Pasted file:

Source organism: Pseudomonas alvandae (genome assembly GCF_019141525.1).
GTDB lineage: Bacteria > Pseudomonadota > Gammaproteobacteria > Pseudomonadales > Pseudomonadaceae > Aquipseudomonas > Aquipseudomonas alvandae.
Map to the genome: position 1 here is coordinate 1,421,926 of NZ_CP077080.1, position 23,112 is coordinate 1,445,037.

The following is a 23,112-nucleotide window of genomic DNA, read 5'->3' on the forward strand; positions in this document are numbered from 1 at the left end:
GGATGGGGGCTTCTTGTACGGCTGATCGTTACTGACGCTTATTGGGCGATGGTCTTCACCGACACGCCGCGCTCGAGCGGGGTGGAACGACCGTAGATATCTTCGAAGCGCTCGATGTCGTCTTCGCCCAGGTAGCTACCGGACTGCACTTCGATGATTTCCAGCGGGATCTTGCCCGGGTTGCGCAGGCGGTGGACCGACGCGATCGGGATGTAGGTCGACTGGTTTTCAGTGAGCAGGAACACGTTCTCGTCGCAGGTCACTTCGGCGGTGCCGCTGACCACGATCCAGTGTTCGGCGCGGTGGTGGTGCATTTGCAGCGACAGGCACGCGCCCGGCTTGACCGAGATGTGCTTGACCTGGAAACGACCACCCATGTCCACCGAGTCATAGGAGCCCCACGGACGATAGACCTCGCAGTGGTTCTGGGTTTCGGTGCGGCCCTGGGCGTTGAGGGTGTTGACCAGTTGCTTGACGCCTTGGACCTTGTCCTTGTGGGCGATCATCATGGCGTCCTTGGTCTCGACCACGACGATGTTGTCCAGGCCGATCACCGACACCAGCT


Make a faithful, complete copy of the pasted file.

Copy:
Source organism: Pseudomonas alvandae (genome assembly GCF_019141525.1).
GTDB lineage: Bacteria > Pseudomonadota > Gammaproteobacteria > Pseudomonadales > Pseudomonadaceae > Aquipseudomonas > Aquipseudomonas alvandae.
Map to the genome: position 1 here is coordinate 1,421,926 of NZ_CP077080.1, position 23,112 is coordinate 1,445,037.

The following is a 23,112-nucleotide window of genomic DNA, read 5'->3' on the forward strand; positions in this document are numbered from 1 at the left end:
GGATGGGGGCTTCTTGTACGGCTGATCGTTACTGACGCTTATTGGGCGATGGTCTTCACCGACACGCCGCGCTCGAGCGGGGTGGAACGACCGTAGATATCTTCGAAGCGCTCGATGTCGTCTTCGCCCAGGTAGCTACCGGACTGCACTTCGATGATTTCCAGCGGGATCTTGCCCGGGTTGCGCAGGCGGTGGACCGACGCGATCGGGATGTAGGTCGACTGGTTTTCAGTGAGCAGGAACACGTTCTCGTCGCAGGTCACTTCGGCGGTGCCGCTGACCACGATCCAGTGTTCGGCGCGGTGGTGGTGCATTTGCAGCGACAGGCACGCGCCCGGCTTGACCGAGATGTGCTTGACCTGGAAACGACCACCCATGTCCACCGAGTCATAGGAGCCCCACGGACGATAGACCTCGCAGTGGTTCTGGGTTTCGGTGCGGCCCTGGGCGTTGAGGGTGTTGACCAGTTGCTTGACGCCTTGGACCTTGTCCTTGTGGGCGATCATCATGGCGTCCTTGGTCTCGACCACGACGATGTTGTCCAGGCCGATCACCGACACCAGCT